Unions and Indiana Cities
For release noon Nov. 30 and thereafter (551 words)
In Indiana, persons on the staff of a city or county are also allowed by state law to sit on the fiscal body of that same entity. Think about that for a moment.
It is difficult to imagine a more blatant conflict of interest. It is a direct and proximate cause of the union political machines and the destructive political “rent-seeking” or self-dealing that economists advise us to avoid.
In my second term on an Indiana common council, four of my nine fellow council members served with this conflict of interest. Two were active firefighters and union members, one a retired police officer and another a city bureaucrat. Similar situations are found on city and county councils across Indiana.
It was discouraging to watch a city employee vote directly on wages and benefits for himself while saying — with a straight face — that he was capable of representing both sides of the transaction. Such claims were made during all eight years of my time on council. They occur regularly throughout the state.
That, of course, defies what most of us understand to be human nature. In any transaction involving taxpayers and government employees, the goals of each side are the same as when you go to buy a product or service from a private company. That is, the taxpayers want to get the most for the least compensation and the government employee wants to do the least for the most compensation.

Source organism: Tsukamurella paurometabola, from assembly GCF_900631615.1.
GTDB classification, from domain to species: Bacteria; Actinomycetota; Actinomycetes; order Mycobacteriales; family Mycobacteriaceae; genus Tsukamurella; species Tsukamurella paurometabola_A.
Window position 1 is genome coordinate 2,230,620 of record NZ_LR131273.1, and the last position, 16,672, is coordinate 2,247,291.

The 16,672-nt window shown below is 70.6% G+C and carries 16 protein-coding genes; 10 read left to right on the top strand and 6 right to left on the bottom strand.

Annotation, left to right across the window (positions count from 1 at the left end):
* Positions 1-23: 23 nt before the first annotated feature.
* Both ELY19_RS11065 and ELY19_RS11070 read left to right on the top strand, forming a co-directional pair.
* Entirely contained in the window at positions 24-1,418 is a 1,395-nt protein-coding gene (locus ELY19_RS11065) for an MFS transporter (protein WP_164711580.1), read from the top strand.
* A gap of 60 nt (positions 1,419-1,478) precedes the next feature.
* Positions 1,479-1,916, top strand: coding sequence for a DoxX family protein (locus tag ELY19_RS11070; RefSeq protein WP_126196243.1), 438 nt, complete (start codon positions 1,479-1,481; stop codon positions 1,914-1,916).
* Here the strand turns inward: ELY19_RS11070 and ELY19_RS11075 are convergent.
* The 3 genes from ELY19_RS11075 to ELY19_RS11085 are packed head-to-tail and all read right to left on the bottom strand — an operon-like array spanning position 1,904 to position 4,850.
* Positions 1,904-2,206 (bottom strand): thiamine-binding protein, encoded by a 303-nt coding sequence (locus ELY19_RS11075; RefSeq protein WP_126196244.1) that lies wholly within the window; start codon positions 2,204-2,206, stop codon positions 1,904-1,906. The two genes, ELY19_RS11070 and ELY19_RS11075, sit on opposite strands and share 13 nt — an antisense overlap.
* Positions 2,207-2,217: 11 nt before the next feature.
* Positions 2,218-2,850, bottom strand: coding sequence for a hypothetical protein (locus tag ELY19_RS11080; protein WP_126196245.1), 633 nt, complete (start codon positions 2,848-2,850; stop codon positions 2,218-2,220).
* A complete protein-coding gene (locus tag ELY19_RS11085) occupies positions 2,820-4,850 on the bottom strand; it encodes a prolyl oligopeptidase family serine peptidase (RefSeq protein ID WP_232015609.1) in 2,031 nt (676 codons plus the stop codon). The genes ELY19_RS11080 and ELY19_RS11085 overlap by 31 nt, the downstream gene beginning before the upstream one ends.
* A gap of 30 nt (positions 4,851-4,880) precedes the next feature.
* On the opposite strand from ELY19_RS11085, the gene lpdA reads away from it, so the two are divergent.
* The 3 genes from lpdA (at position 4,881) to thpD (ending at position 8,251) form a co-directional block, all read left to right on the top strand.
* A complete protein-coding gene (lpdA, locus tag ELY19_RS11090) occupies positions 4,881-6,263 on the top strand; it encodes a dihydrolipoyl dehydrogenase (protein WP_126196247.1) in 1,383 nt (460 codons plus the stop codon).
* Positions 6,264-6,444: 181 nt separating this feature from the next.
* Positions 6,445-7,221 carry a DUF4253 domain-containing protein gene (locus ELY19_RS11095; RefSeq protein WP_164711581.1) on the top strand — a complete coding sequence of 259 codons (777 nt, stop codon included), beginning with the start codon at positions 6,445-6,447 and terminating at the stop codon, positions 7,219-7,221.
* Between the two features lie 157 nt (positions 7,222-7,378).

This doesn’t mean that taxpayers are cheapskates or that government employees are lazy. It means they have differing incentives and goals in a given transaction.
It helps to turn to the private sector for our standard. Few of us would agree to be bound by a settlement negotiated by an attorney presuming to represent both sides of a dispute. Nor would we accept a real estate agent who tried to represent the interests of both buyer and seller. In fact, such situations are often prohibited.
Candidates from any party when running for government office often use the cliché, “common-sense Hoosier values.” Well, for most Hoosiers, preventing blatant conflicts of interest is as common-sensible as it gets.
In sum, there is no reason that protections against conflicting interests that work in the private sector should not be applied to the government.
Dr. Charles Rice, former dean of the Notre Dame School of Law, made several prescient observations in The Indiana Policy Review way back in February of 1990:
“The power of public-sector bargaining to cause directly an increase in taxes is sufficient reason to treat public employment differently from the private.”
He went on to predict that the result of forced collective bargaining, even with no-strike provisions, would be “the ongoing politicization of public employment.”
Those higher taxes and that politicization have come to pass in Indiana along with the prospect of mass layoffs and pay cuts for even the best public employees.
The solution is voluntary labor associations. Wendy McElroy, writing in The Freeman, sums up the choice before us: “Freedom of association . . . fuels the goodwill that civil society depends on; forced association destroys it.”
This shines a different light on our current system of forced representation by unions and forced collective bargaining. It shines a different light on that emotionalism that charactizes our budget sessions.
For an end to forced unionization and forced public-sector collective bargaining would not only be good for taxpayers and elected officials but for the employees themselves.
The author, an adjunct scholar of the Indiana Policy Review Foundation, served two terms on the common council of Terre Haute, including several years as chairman of its finance committee. This is excerpted from the cover article of the foundation’s quarterly journal.